and have not sent out for publication, I estimated that our ancestors
were in negative (on a scale of a week) caloric balance one third of
the time. It could not be otherwise given the fugitive high calorie
targets (big game) in the ancient human experience.
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From:perspectivism
Date:February 2nd, 2008 08:49 pm (UTC)
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me:

Another thing is that apparently each 16-24 hour fast gives the
digestive system (especially the liver) very valuable "rest time" that
it's always had in our evolutionary history. Specifically, the
cleaning out toxins claims that I used to roll my eyes at from New
Agers seem to actually be true for fasts! Many of those toxins are
what keep fat cells around in our bodies, because it turns out
that...De Vany's main theory in "Why We Get Fat" is to store specific
toxins that our overtaxed (from constant eating) bodies never have
enough lazy fasting time to get rid of!!
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From:integreillumine
Date:February 3rd, 2008 12:51 am (UTC)
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I've always been skeptical of full-on fasting. But I have noticed that when I feel best-regulated eating/health-wise, there are days when I really just don't want to eat much, more like the modified 'fast' you mentioned. Then when a good workout or something happens, I want to eat a bunch, and enjoy the food that much more. Which sortof/maybe goes with some of this.

Isn't 1600 calories on average still overall calorie restriction though, for most men?
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[User Picture]
From:perspectivism
Date:February 3rd, 2008 03:09 am (UTC)
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I have noticed that when I feel best-regulated eating/health-wise, there are days when I really just don't want to eat much, more like the modified 'fast' you mentioned. Then when a good workout or something happens, I want to eat a bunch, and enjoy the food that much more. Which sortof/maybe goes with some of this.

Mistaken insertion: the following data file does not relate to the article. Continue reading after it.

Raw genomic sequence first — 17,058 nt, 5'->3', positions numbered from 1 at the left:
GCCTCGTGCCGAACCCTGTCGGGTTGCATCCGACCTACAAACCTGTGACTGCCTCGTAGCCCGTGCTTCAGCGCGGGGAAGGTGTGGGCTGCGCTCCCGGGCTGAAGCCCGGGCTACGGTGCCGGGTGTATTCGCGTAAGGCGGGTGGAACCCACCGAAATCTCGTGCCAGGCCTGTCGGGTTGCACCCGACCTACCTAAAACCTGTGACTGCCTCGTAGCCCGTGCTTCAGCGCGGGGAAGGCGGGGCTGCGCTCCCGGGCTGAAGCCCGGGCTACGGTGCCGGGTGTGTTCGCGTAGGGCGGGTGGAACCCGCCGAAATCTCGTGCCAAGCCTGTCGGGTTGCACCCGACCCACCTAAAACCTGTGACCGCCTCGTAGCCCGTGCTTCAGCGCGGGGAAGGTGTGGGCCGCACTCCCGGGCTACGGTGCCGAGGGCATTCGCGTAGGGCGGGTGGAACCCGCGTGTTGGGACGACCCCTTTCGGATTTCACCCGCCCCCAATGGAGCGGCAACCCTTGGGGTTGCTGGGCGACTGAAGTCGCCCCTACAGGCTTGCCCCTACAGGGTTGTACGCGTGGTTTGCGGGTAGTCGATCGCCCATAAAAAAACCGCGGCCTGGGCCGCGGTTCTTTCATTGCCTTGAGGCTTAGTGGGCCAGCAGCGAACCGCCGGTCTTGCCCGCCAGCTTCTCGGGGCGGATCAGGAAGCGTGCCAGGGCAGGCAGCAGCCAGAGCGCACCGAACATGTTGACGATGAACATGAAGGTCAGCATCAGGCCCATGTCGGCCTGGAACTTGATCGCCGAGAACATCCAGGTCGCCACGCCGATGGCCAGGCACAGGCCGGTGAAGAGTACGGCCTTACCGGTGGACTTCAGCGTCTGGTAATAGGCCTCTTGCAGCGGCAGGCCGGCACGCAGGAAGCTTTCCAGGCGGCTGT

Yep, I find the same!

Isn't 1600 calories on average still overall calorie restriction though, for most men?

Totally. But apparently not for the retirement home! (Their weight stayed stable.) These were considered the "healthy" seniors of 1957 who nonetheless were in what sounds like a (light) special care institution...so, they're old to begin with (and therefore of greatly reduced muscle mass if they live like ordinary modern people) + adversely selected for lack of activity/independence.
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From:papertygre
Date:February 3rd, 2008 07:14 pm (UTC)
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what is the source of this excerpt?
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[User Picture]
From:perspectivism
Date:February 4th, 2008 04:02 am (UTC)
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I like your Ron Paul sign photo!

http://www.google.com/search?q=%22your+body+is+using+free+fatty+acids+to+restore+the+phosphates%22

;)